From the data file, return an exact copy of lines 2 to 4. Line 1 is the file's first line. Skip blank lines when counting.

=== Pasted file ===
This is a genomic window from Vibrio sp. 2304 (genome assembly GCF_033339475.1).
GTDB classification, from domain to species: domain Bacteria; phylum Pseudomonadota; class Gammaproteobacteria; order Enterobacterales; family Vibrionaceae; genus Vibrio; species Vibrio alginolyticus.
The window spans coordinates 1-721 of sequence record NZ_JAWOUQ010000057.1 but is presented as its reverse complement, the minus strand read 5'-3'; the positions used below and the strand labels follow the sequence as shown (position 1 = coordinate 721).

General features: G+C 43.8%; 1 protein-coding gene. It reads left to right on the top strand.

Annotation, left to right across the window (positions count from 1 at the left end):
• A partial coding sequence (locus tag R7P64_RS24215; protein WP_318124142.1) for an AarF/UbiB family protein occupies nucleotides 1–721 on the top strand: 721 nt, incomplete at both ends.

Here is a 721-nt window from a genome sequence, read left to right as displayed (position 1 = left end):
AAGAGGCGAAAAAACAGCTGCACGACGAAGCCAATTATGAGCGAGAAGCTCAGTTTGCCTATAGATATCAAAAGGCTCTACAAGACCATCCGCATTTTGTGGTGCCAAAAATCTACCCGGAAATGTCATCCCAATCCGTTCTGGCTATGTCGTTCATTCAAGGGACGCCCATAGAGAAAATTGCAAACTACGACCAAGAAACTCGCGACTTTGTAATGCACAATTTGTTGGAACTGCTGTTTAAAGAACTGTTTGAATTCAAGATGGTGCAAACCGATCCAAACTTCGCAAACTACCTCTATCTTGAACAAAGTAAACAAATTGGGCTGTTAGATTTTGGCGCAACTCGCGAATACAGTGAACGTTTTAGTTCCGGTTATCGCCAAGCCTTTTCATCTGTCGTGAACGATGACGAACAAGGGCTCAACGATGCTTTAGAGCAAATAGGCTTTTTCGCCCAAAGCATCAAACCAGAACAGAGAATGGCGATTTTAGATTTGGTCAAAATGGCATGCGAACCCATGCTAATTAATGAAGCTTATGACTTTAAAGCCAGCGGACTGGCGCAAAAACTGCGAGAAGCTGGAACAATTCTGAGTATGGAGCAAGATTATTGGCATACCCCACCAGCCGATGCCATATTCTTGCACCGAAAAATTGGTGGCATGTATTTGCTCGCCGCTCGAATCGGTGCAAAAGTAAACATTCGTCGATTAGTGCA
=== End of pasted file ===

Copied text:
GTDB classification, from domain to species: domain Bacteria; phylum Pseudomonadota; class Gammaproteobacteria; order Enterobacterales; family Vibrionaceae; genus Vibrio; species Vibrio alginolyticus.
The window spans coordinates 1-721 of sequence record NZ_JAWOUQ010000057.1 but is presented as its reverse complement, the minus strand read 5'-3'; the positions used below and the strand labels follow the sequence as shown (position 1 = coordinate 721).

General features: G+C 43.8%; 1 protein-coding gene. It reads left to right on the top strand.